You’d have to blind or ignorant to believe music sharing and streaming hasn’t enormously impacted the music industry. Artists constantly vie to stay relevant in the digital age, while in search of monetary gains to pursue their musical career; these being two elements to continued success that often butt heads. Streaming services like YouTube and Bandcamp have been useful benefactors to spreading an artist’s name and work, however, that doesn’t always equate to money in their pocket (especially with the ease of ability to directly rip songs off both sites). While not every effort to protect the artist is being made now, at least steps in the right direction are happening.
Entire albums have been exposed to YouTube’s library since its earliest of days. Back then, it was a quick and easy way to post and share music with your friends, strangers and – quite honestly – the world. The folks at YouTube’s offices recognize that and are working to better integrate music into their platform with a new service: YouTube Music Key. With a starting price of $9.99 each month (although there is a $7.99 promo for its launch), paid users will receive ad-free music even while offline, a subscription to Google Play Music that includes expert-curated playlists, and the ability to watch YouTube official music videos from the app.
Essentially, Music Key is aiming to be Spotify, but with more of a visual element. The New York Times reported of the push for this service to be made came after Merlin, a global independent label coalition, threatened to remove their content from YouTube after being given inferior contracts to those offered to Universal, Sony and Warner. Take a look at the YouTube Music Key launch video below:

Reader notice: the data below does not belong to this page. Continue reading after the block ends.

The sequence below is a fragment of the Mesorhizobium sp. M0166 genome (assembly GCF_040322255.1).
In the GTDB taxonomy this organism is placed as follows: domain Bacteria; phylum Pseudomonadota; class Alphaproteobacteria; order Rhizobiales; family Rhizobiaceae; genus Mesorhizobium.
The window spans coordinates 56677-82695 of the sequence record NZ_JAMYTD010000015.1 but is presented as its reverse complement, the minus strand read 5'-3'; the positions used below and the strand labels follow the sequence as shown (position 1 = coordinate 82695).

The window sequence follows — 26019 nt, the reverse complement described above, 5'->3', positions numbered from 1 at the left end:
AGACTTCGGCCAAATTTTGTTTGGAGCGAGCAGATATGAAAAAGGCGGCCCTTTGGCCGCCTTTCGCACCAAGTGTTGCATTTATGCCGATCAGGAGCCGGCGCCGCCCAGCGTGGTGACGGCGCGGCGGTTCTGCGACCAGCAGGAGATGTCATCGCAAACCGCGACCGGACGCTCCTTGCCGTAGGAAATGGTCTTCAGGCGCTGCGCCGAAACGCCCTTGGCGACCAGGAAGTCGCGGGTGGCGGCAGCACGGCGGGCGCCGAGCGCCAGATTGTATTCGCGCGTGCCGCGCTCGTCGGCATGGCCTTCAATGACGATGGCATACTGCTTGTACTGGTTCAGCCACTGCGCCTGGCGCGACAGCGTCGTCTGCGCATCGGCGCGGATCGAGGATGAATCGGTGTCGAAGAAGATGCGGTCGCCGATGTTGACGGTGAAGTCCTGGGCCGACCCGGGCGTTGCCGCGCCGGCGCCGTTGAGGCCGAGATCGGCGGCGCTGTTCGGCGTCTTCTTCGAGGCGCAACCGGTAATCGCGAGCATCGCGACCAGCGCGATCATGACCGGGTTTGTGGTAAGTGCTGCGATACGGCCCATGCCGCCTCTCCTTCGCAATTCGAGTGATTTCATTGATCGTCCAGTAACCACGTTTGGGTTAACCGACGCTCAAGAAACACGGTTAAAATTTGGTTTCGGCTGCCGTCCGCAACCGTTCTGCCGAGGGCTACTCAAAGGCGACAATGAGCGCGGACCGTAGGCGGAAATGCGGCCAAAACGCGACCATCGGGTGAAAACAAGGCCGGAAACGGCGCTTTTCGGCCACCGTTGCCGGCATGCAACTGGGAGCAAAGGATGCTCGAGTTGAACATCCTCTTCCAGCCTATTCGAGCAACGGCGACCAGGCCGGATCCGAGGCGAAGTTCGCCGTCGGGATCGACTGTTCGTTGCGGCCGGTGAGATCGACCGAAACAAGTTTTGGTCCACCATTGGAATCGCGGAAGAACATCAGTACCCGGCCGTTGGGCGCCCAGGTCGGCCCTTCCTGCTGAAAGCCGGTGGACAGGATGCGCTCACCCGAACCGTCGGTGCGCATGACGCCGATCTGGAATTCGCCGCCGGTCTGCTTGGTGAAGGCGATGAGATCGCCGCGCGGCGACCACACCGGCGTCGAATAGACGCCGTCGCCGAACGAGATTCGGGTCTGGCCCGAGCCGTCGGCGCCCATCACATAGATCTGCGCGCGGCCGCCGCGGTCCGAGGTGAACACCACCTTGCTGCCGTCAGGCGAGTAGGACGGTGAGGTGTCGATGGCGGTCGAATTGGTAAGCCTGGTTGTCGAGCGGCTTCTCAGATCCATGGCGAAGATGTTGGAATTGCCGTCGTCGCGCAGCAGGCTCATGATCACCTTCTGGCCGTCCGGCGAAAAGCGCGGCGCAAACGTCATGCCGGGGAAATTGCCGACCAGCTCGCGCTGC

Bandcamp also announced similar motives to better compensate the artists who make up their platform. Although their service updates don’t come with a cheeky new name, Bandcamp is opening the doors to flexible subscription options for their artists. In an interview with The Guardian, Bandcamp’s chief executive Ethan Diamond detailed his company’s plans to allow each artist establishing power for allowed play counts until reaching a paywall and subscribing bonuses for those who pay the artist.
“The whole motivation here is that when you get to a point that you love an artist – when you go from liking them to being a real true fan of theirs – at some point you just want everything they make. You just want to support everything that they do,” Diamond said.
Subscribers to an artist may even earn exclusive music from the artist (if the artist allows it), as well as a determined discount on the artist’s merchandise. Prices for the music are set by the artist, and Bandcamp states it will take 15 percent of the digital sales revenue, yet that will drop to 10 percent once the artist reaches $5,000 in total sales. The idea is best summed up as Diamond said in the interview: “It’s kinda like what U2 and Apple did, except that it’s music that you actually want!”